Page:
Girl Scouts of the Green and White Mountains works to reach every girl in two states
BEDFORD, NH | Encouraging every girl to unleash her inner G.I.R.L. (Go-getter, Innovator, Risk-taker, Leader)™ is what Girl Scouts is all about. While the traditional Girl Scout troop is still the most common way girls participate, Girl Scouts of the Green and White Mountains is reaching out to girls in underserved areas – or who may never even have heard of Girl Scouts.
Outreach troops have been part of the effort to reach girls throughout New Hampshire and Vermont for three years. “We have this so we can let more girls into Girl Scouts,” said Daley Buckwell, membership growth specialist for GSGWM.
There are currently 31 outreach troops in the two states, serving 450 girls. Five are in Nashua 10 in Manchester, six in Concord, three in Laconia, one in Franklin, one in Enfield, and one in Dover. In Vermont, there is one in Derby and one in Newport. “We’re adding more all the time – summer troops,” said Buckwell. “Mostly younger ages, but we serve every level.” More troops are forming as interest grows.
Concord supports troops
It’s an effort John Hoyt, executive director of Concord Housing and Redevelopment, fully supports. The public housing authority has donated $5,000 toward getting 23 girls into two outreach troops last fall. He plans to further fund the program with help for summer camp.
“We have a family property, 59 units, with 125 school-age children,” said Hoyt. “We’ve been trying innovative ways to keep the kids involved with groups and organizations that will help give them opportunities in the future.”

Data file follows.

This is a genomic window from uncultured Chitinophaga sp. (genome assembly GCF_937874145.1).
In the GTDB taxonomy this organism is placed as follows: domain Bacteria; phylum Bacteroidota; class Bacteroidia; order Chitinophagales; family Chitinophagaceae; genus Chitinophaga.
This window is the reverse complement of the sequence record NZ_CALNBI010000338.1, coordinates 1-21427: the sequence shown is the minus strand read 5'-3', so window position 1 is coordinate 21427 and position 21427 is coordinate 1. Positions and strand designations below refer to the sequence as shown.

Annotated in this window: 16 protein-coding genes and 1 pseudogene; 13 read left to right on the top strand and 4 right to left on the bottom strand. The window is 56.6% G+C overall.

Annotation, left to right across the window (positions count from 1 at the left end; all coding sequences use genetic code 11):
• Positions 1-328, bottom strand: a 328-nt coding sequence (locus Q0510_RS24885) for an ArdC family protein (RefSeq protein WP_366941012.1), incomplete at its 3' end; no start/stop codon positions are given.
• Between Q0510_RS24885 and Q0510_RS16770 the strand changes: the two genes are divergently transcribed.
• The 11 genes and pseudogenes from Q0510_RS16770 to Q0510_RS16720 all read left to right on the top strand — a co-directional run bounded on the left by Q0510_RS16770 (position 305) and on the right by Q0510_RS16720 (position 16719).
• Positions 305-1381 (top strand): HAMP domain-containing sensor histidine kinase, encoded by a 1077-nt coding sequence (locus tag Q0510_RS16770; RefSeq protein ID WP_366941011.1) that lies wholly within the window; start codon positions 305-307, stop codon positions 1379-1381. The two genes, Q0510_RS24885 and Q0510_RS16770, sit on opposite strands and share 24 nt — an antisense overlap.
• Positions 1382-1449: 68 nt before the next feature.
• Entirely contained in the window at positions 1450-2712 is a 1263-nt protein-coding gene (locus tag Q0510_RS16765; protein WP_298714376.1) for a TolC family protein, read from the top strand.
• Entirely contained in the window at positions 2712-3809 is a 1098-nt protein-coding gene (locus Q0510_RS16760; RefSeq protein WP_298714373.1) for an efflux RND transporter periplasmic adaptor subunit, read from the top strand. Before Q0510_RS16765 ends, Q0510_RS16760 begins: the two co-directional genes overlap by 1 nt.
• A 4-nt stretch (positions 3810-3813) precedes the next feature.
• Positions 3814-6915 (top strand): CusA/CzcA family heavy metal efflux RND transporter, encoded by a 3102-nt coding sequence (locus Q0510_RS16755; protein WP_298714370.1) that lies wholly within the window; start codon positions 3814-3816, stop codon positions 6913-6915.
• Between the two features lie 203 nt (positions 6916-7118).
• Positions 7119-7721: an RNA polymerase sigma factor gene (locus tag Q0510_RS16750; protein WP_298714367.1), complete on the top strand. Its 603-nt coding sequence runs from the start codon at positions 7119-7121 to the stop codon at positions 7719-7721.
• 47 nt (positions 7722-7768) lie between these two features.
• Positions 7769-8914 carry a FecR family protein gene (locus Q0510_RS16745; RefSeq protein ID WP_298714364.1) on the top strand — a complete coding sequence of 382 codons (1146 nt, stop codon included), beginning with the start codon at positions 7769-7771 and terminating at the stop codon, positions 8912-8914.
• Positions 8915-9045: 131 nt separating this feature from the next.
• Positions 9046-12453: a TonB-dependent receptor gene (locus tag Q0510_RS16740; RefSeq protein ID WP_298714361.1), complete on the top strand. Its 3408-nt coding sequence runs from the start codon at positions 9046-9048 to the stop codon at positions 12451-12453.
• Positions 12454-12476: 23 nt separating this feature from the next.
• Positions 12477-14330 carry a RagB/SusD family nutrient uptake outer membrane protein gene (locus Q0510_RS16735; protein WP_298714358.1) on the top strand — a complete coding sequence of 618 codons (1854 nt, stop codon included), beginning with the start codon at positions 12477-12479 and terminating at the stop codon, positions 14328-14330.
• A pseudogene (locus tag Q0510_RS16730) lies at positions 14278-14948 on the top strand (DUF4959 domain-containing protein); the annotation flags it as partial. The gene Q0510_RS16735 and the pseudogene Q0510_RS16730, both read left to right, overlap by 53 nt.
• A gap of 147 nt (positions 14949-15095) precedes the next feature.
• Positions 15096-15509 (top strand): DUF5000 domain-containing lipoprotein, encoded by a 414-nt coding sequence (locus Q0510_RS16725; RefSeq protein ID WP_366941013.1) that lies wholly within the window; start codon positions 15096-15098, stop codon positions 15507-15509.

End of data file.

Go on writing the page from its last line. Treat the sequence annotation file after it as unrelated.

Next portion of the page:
He had tried to get other after-school programs running to serve these children, but finding adults who would make the commitment to running a program and mentoring children was a huge challenge. When he found out that Girl Scouts provide a paid troop leader, he said “That’s the answer! Outreach provides the adult to run the troop and consistently shows up and knows what they’re doing.”
Not that it isn’t always a challenge, with five different languages and diverse cultures involved.
“They come from cultures that don’t recognize who Girl Scouts are,” Hoyt said. “They don’t know why their daughter should participate in Girl Scouts. But any way I can give one kid the chance to succeed, the tools, I’ll do that.”
The program and funding
Outreach troops are funded by Girl Scouts of the Green and White Mountains; with grants, such as the one from Concord Housing and Redevelopment or from People’s United Foundation; and troop sponsorships. Citizens Bank has made generous donations in support of literacy programming in outreach troops. Also supporting overall outreach troop programming this year are People’s United Bank, the Manchester Elks Club, and the Mary Louise Billings Trust.
Often schools and community groups will partner with Girl Scouts, such as 21st Century, which is the only federal funding source dedicated exclusively to supporting local after-school, before-school and summer learning programs. The program was reauthorized in 2015 as part of the Every Student Succeeds Act. It offers academic help as well as clubs and activities. The Boys & Girls Club in Concord provides space and support to Girl Scout outreach troops. Merrimack Valley Daycare Services also provides a staff person to help with the troops as a leader. In Laconia, Project Extra is that school district’s after-school program. They provide enrichment for students before and after school, as well as meals.
The Girl Scout outreach troops run much like a typical troop, but are council-led – they have a paid GSGWM staff person to lead the troop, said Buckwell. While there is not as much mobility or parent involvement, girls still get the full Girl Scout Leadership Experience with its focus on life skills, the outdoors, entrepreneurship and STEM activities. The girls are provided with uniforms free of cost, as well as their membership fees, some supplies, and some camperships. They are also encouraged to fund their activities like camping or service projects through cookie sales, and make their own decisions on what their activities will be.